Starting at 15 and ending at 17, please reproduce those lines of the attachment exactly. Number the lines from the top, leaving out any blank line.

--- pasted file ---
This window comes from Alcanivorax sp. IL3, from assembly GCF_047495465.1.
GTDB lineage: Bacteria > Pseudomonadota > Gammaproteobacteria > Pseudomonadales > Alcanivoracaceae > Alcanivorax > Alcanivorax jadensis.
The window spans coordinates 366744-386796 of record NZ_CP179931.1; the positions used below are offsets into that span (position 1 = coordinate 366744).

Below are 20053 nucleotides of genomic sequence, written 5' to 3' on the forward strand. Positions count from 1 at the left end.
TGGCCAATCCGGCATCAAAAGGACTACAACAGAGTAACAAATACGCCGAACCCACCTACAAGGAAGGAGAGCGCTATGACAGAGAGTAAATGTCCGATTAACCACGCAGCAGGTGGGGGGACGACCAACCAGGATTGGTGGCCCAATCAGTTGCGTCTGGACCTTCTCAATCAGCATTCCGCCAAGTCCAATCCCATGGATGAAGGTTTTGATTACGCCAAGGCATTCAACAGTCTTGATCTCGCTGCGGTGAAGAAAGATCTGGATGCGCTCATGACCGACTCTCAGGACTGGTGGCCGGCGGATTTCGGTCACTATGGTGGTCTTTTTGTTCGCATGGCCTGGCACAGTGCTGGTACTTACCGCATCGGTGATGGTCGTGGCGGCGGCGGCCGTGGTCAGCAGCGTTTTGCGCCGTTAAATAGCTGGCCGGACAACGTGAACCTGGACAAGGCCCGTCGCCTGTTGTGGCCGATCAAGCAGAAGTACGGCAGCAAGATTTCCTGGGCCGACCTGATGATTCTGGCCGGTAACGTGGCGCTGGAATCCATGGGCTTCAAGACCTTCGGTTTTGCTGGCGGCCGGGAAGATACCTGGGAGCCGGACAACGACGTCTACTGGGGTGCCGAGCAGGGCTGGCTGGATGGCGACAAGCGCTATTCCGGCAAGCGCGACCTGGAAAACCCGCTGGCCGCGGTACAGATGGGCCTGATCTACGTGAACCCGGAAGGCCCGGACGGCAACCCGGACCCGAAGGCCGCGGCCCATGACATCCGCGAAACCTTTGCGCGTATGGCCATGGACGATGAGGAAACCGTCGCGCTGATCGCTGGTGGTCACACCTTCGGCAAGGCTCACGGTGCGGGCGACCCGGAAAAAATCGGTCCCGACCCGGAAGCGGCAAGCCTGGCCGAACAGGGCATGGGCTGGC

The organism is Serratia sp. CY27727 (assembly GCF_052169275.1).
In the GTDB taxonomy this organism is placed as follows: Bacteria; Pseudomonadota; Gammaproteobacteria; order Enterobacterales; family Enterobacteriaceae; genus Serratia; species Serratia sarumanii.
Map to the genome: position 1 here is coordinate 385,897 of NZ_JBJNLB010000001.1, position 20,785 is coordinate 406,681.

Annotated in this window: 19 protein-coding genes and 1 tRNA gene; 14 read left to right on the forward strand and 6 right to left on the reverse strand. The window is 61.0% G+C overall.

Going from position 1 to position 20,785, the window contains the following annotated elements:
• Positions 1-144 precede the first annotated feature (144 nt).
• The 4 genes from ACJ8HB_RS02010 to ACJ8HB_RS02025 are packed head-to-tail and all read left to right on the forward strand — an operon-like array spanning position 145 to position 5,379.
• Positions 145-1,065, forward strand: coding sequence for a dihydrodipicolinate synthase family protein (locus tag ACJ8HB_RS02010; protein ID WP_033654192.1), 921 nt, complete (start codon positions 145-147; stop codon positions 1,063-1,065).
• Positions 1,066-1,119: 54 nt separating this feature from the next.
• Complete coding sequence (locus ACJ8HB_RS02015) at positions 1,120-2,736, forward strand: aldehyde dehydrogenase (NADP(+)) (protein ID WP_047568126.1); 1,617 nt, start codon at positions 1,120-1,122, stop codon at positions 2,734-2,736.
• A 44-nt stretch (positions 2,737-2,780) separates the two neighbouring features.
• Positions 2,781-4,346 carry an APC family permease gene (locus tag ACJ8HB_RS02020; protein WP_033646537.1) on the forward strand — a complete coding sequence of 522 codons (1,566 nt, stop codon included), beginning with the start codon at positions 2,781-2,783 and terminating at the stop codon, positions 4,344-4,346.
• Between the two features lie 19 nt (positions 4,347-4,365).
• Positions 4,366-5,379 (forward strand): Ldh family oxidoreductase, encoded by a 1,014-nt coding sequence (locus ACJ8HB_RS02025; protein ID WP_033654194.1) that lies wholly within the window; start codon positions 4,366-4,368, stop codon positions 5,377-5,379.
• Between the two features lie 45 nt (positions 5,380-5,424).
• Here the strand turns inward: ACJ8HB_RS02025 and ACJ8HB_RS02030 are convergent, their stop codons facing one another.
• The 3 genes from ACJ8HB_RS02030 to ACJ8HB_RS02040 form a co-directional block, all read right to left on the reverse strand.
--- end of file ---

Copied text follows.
• Complete coding sequence (locus ACJ8HB_RS02015) at positions 1,120-2,736, forward strand: aldehyde dehydrogenase (NADP(+)) (protein ID WP_047568126.1); 1,617 nt, start codon at positions 1,120-1,122, stop codon at positions 2,734-2,736.
• A 44-nt stretch (positions 2,737-2,780) separates the two neighbouring features.
• Positions 2,781-4,346 carry an APC family permease gene (locus tag ACJ8HB_RS02020; protein WP_033646537.1) on the forward strand — a complete coding sequence of 522 codons (1,566 nt, stop codon included), beginning with the start codon at positions 2,781-2,783 and terminating at the stop codon, positions 4,344-4,346.